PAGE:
The Teatro delle Dame, also known as the Teatro Alibert (its original name), was a theatre in Rome built in 1718 and located on what is now the corner of Via D'Alibert and Via Margutta. In the course of its history it underwent a series of reconstructions and renovations until it was definitively destroyed by a fire in 1863. In their 18th-century heyday, the Teatro delle Dame and its rival, the Teatro Capranica, were the leading opera houses in Rome and saw many world premieres performed by some of the most prominent singers of the time.

Libretto cover for Logroscino's opera Quinto Fabio, which inaugurated the renovated theatre in 1738



The theatre was built by Antonio D'Alibert for the performance of opera seria. It was a project long planned by his father Jacques D'Alibert (1626–1713) who had been the secretary to Queen Christina of Sweden and had managed the Teatro Tordinona. The Teatro Tordinona was Rome's first public theatre but was demolished in 1697 on the orders of Pope Innocent XII who considered public theatres a corrupting influence on the populace.

Floor plan of the theatre in 1761

The Teatro Alibert (as it was then called) was constructed in wood on a piece of land formerly used for playing pallacorda (a game similar to real tennis). According to the Italian theatre historian Saverio Franchi, the architect supervising the construction was probably Matteo Sassi (1646–1723).[1] When it was inaugurated in 1718 with the premiere of Francesco Mancini's opera Alessandro Severo, the Teatro Alibert was the largest theatre in Rome with seven tiers of 32 boxes each. In 1720 Francesco Galli Bibiena enlarged and redesigned the interior, reshaping the auditorium into a "phonetic curve" (midway between a rectangle and a horseshoe).[2][3]

The theatre was an artistic success but not a financial one. Matters were not helped by the Jubilee Year of 1725 when all Roman theatres were closed for the duration. Antonio D'Alibert went bankrupt and the Roman authorities put the theatre up for auction in 1726. It was bought by a consortium of Roman nobility and renamed the Teatro delle Dame.[1] The theatre's management eventually passed to the Knights of Malta, with whom some members of the consortium had close links. The order was to maintain control of the theatre until well into the 19th century.[4] In the mid-1730s, the building underwent extensive renovation and embellishment designed by the architect Ferdinando Fuga and reopened in 1738 with a performance of Nicola Logroscino's opera Quinto Fabio.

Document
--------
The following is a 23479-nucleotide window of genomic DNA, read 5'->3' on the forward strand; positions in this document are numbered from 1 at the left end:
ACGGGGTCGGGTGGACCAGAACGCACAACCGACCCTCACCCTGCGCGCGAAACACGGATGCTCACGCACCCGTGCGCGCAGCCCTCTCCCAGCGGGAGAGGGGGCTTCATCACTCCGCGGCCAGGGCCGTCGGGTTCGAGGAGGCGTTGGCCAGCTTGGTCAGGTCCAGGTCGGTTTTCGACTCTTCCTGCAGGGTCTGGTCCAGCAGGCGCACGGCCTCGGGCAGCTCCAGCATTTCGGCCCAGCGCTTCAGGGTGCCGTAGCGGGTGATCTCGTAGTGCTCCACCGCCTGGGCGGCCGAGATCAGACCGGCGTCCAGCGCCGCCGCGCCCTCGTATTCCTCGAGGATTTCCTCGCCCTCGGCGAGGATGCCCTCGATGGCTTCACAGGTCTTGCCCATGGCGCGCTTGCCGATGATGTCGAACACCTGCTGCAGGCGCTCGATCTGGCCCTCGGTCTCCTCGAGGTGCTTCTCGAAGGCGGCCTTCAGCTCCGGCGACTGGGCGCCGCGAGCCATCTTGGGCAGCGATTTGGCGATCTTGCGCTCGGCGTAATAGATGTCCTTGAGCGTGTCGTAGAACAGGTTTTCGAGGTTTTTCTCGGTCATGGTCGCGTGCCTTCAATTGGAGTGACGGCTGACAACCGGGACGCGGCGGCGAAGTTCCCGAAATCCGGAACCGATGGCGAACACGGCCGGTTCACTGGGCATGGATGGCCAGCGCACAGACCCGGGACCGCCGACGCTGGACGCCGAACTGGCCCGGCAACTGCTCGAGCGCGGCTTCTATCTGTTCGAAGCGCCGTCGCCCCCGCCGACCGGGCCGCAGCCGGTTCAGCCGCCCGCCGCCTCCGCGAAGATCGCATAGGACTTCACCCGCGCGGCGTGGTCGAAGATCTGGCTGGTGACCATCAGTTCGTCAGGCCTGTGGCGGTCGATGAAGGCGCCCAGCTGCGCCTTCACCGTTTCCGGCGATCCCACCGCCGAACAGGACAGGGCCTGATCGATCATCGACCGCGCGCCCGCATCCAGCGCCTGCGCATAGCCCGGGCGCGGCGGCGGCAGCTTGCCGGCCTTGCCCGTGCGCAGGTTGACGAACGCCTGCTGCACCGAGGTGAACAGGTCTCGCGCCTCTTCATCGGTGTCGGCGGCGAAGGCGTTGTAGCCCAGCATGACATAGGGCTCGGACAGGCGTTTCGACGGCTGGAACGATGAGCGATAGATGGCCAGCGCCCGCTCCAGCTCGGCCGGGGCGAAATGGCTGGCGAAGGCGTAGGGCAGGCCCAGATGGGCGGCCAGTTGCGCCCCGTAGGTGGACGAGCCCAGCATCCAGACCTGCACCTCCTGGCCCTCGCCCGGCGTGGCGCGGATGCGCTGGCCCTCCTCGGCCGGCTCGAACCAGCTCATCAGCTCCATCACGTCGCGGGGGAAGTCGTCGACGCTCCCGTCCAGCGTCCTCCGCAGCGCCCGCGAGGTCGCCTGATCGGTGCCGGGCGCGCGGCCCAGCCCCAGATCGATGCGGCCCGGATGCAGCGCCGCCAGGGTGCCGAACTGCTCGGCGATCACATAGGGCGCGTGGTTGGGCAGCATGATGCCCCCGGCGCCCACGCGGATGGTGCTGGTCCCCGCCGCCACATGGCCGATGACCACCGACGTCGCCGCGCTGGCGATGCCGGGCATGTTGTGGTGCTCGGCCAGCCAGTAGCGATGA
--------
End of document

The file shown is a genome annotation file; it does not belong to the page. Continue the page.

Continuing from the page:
By the 19th century, the Teatro delle Dame (like its rival the Teatro Capranica) had ceased being a leading opera house in the city. Operas were still performed there, but it was increasingly used for public balls, acrobatic shows, and plays written in the local Roman dialect.[5] Prince Alessandro Torlonia acquired the theatre in 1847 and had it reconstructed in brick with an even larger stage which could accommodate equestrian shows. On the night of 15 February 1863, the theatre caught fire yet again and was completely destroyed. Later, an inn known as the Locanda Alibert was constructed on the site. In the early 2000s the Locanda Alibert building was completely restructured and turned into a congress and event centre.[6][5]

Opera premieres

Teresa Bertinotti, the first woman to sing at the Teatro delle Dame

Throughout most of the 18th century, women were forbidden to perform on stage in the Papal States. During that period operas were sung at the Teatro delle Dame by all-male casts with castrati singing the female roles. Amongst the famous castrato singers to appear there were Farinelli, Giacinto Fontana ("Farfallino"), Giovanni Carestini, and Luigi Marchesi. From 1798 when Rome came under French rule, women began appearing on the theatre's stage—the first one was the soprano Teresa Bertinotti.[5][2]

Operas which received their world premieres at the theatre include:[7]


  1. ^ a b Franchi, Saverio (1997). Drammaturgia romana, Vol. 2, pp. xxvii; xlviii. Edizioni di Storia e Letteratura (in Italian)
  2. ^ a b Nicassio, Susan Vandiver (2002). Tosca's Rome: The Play and the Opera in Historical Perspective, pp. 81–82. University of Chicago Press
  3. ^ Lynn, Karyl Charna (2005). Italian Opera Houses and Festivals, p. 241. Scarecrow Press
  4. ^ Markstrom, Kurt Sven (2007). The Operas of Leonardo Vinci, Napoletano, pp. 137–138. Pendragon Press
  5. ^ a b c Groppi, Angela (25 January 2004). "Dalla pallacorda ai castrati nel teatro di via d' Alibert". Corriere della Sera, p. 55. Retrieved 28 December 2014 (in Italian).
  6. ^ Costantini, Emilia (14 December 2005). "Riapre il Teatro delle Dame. Il musical «Anastasia» nell' antico spazio a piazza di Spagna". Corriere della Sera, p. 11. Retrieved 28 December 2014 (in Italian).
  7. ^ Unless otherwise indicated, sourced from Casaglio, Gherardo (2005). Performances at the Teatro Alibert and Performances at the Teatro delle Dame. L'Almanacco di Gherardo Casaglia (in Italian).
  8. ^ Loewenberg, Alfred (1978). Annals of Opera 1597–1940 3rd Edition, column 355. John Calder.

Further reading

  • De Angelis, Alberto (1951). Il Teatro Alibert o delle Dame (1717–1863): Nella Roma papale. A Chicca. OCLC 13801631

41°53′47″N 12°27′48″E / 41.8962584°N 12.4632232°E / 41.8962584; 12.4632232 (Teatro delle Dame)